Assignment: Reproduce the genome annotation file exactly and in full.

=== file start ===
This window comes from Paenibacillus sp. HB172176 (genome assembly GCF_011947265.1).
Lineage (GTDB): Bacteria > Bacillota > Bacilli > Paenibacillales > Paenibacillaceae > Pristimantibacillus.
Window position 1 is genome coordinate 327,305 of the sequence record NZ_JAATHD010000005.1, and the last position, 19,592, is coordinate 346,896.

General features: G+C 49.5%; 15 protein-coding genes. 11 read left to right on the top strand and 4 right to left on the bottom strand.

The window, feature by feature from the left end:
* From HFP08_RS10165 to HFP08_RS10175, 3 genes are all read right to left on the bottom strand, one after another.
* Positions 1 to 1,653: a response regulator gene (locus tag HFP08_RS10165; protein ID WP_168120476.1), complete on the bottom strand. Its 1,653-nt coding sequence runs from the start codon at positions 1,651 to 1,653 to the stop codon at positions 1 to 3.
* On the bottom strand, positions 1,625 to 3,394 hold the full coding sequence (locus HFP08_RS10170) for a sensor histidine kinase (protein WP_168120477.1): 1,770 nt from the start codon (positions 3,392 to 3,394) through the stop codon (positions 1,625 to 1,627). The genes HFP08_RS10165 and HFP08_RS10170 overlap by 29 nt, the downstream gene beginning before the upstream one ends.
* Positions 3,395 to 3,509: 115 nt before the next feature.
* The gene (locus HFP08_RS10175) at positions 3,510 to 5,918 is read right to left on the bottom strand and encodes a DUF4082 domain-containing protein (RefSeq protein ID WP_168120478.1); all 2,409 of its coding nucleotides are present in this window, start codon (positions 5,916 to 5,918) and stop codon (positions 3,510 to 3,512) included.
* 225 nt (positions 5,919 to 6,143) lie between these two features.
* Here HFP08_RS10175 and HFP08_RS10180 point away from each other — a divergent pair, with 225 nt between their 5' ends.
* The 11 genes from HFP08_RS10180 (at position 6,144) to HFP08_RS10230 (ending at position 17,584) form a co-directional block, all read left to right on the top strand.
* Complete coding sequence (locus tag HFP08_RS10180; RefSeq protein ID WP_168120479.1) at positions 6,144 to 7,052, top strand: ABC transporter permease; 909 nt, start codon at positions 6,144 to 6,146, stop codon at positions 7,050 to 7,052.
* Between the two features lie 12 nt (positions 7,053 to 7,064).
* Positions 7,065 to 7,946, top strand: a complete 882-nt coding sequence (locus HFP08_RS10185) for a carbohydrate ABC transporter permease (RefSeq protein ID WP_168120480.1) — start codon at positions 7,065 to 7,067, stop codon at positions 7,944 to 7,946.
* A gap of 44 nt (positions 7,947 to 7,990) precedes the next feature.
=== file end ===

This window comes from Paenibacillus sp. HB172176 (genome assembly GCF_011947265.1).
Lineage (GTDB): Bacteria > Bacillota > Bacilli > Paenibacillales > Paenibacillaceae > Pristimantibacillus.
Window position 1 is genome coordinate 327,305 of the sequence record NZ_JAATHD010000005.1, and the last position, 19,592, is coordinate 346,896.

General features: G+C 49.5%; 15 protein-coding genes. 11 read left to right on the top strand and 4 right to left on the bottom strand.

The window, feature by feature from the left end:
* From HFP08_RS10165 to HFP08_RS10175, 3 genes are all read right to left on the bottom strand, one after another.
* Positions 1 to 1,653: a response regulator gene (locus tag HFP08_RS10165; protein ID WP_168120476.1), complete on the bottom strand. Its 1,653-nt coding sequence runs from the start codon at positions 1,651 to 1,653 to the stop codon at positions 1 to 3.
* On the bottom strand, positions 1,625 to 3,394 hold the full coding sequence (locus HFP08_RS10170) for a sensor histidine kinase (protein WP_168120477.1): 1,770 nt from the start codon (positions 3,392 to 3,394) through the stop codon (positions 1,625 to 1,627). The genes HFP08_RS10165 and HFP08_RS10170 overlap by 29 nt, the downstream gene beginning before the upstream one ends.
* Positions 3,395 to 3,509: 115 nt before the next feature.
* The gene (locus HFP08_RS10175) at positions 3,510 to 5,918 is read right to left on the bottom strand and encodes a DUF4082 domain-containing protein (RefSeq protein ID WP_168120478.1); all 2,409 of its coding nucleotides are present in this window, start codon (positions 5,916 to 5,918) and stop codon (positions 3,510 to 3,512) included.
* 225 nt (positions 5,919 to 6,143) lie between these two features.
* Here HFP08_RS10175 and HFP08_RS10180 point away from each other — a divergent pair, with 225 nt between their 5' ends.
* The 11 genes from HFP08_RS10180 (at position 6,144) to HFP08_RS10230 (ending at position 17,584) form a co-directional block, all read left to right on the top strand.
* Complete coding sequence (locus tag HFP08_RS10180; RefSeq protein ID WP_168120479.1) at positions 6,144 to 7,052, top strand: ABC transporter permease; 909 nt, start codon at positions 6,144 to 6,146, stop codon at positions 7,050 to 7,052.
* Between the two features lie 12 nt (positions 7,053 to 7,064).
* Positions 7,065 to 7,946, top strand: a complete 882-nt coding sequence (locus HFP08_RS10185) for a carbohydrate ABC transporter permease (RefSeq protein ID WP_168120480.1) — start codon at positions 7,065 to 7,067, stop codon at positions 7,944 to 7,946.
* A gap of 44 nt (positions 7,947 to 7,990) precedes the next feature.